“Kiran is very straightforward about what he wants, which isn’t always the case in Appalachia,” says periodic ISC teller-in-residence Elizabeth Ellis. “But he has more of a global vision.”
Since Kiran’s arrival, ISC has exploded. It has established partnerships with countless organizations, including the Desmond Tutu Peace Foundation, Google Cultural Institute, and Dollywood, Dolly Parton’s entertainment company in nearby Pigeon Forge.
It has landed grants from the National Endowment for the Arts and garnered philanthropic support from Silicon Valley.
And, perhaps most notable, was ‘Telling Stories That Matter’, ISC’s free downloadable toolkit that teaches educators and business leaders how to collect, share, and present stories as a way to build community.
Created in collaboration with Partners for Democratic Change (now known as PartnersGlobal), it is currently used in 18 countries.
All this while ISC’s staff of 12 put in the less glamorous work of developing sensible approaches to spending and smarter revenue models.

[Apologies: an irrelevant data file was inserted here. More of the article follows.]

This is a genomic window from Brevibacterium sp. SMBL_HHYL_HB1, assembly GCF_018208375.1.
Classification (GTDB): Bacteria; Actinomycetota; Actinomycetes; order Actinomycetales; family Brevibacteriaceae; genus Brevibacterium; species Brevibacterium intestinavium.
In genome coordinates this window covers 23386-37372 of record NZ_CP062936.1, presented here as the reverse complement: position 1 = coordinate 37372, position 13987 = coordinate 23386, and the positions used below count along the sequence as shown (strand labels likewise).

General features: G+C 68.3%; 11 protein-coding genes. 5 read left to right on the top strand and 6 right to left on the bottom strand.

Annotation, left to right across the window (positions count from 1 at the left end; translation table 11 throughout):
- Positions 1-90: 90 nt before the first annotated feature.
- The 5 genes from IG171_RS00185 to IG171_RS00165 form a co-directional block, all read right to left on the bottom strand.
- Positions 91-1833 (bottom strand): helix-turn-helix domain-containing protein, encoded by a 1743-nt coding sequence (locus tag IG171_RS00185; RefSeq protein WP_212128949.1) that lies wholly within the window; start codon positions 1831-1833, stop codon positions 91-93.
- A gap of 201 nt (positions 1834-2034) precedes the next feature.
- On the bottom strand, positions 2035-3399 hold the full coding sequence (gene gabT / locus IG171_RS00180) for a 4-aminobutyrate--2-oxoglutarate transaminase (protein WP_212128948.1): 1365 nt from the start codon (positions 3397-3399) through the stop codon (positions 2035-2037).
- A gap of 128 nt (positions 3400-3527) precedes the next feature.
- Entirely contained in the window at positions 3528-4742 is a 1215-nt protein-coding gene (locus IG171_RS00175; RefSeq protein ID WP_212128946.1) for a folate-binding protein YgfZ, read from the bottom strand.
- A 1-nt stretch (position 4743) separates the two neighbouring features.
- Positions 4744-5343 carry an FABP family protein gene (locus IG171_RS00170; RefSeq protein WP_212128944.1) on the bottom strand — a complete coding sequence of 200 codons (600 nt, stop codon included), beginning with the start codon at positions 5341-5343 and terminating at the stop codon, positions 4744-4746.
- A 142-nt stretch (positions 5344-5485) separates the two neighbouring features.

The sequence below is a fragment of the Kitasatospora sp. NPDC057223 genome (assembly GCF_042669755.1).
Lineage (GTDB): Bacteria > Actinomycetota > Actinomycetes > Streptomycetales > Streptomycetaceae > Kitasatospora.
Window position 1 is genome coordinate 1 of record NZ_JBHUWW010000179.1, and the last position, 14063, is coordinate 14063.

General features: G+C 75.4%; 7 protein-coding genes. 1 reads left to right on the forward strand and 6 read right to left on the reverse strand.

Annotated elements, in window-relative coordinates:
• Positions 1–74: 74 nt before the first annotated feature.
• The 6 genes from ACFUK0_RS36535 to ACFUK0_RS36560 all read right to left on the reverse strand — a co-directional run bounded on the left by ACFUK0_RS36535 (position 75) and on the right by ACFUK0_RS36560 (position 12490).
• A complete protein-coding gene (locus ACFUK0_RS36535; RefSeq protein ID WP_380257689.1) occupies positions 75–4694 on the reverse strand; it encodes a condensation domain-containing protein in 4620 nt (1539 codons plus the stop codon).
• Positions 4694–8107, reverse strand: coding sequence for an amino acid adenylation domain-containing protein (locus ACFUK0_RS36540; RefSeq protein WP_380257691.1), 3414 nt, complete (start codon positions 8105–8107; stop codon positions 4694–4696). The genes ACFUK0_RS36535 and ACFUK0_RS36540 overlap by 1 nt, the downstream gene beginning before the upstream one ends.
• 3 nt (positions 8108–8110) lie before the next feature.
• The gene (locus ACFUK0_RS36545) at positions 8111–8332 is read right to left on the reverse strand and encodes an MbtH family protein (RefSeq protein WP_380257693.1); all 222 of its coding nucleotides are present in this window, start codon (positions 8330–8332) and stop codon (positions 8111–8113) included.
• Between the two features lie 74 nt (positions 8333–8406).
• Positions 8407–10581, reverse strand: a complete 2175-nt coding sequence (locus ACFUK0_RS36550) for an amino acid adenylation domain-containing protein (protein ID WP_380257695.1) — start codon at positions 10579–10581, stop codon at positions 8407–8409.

The center has a $1.2 million budget, draws 26,000 visitors per year, and has an annual regional economic impact of $7.6 million, which includes roughly 111 full- and part-time jobs.
Kiran Singh Sirah is on his porch swing, beer in hand, lazy eastern Tennessee sun sinking behind the oak trees.
The rustic porch is decorated with a Union Jack and pink Christmas lights.
His car, a 2015 Subaru Forester with a bumper sticker that reads “Love Thy Neighbor (No Exceptions),” is parked out front.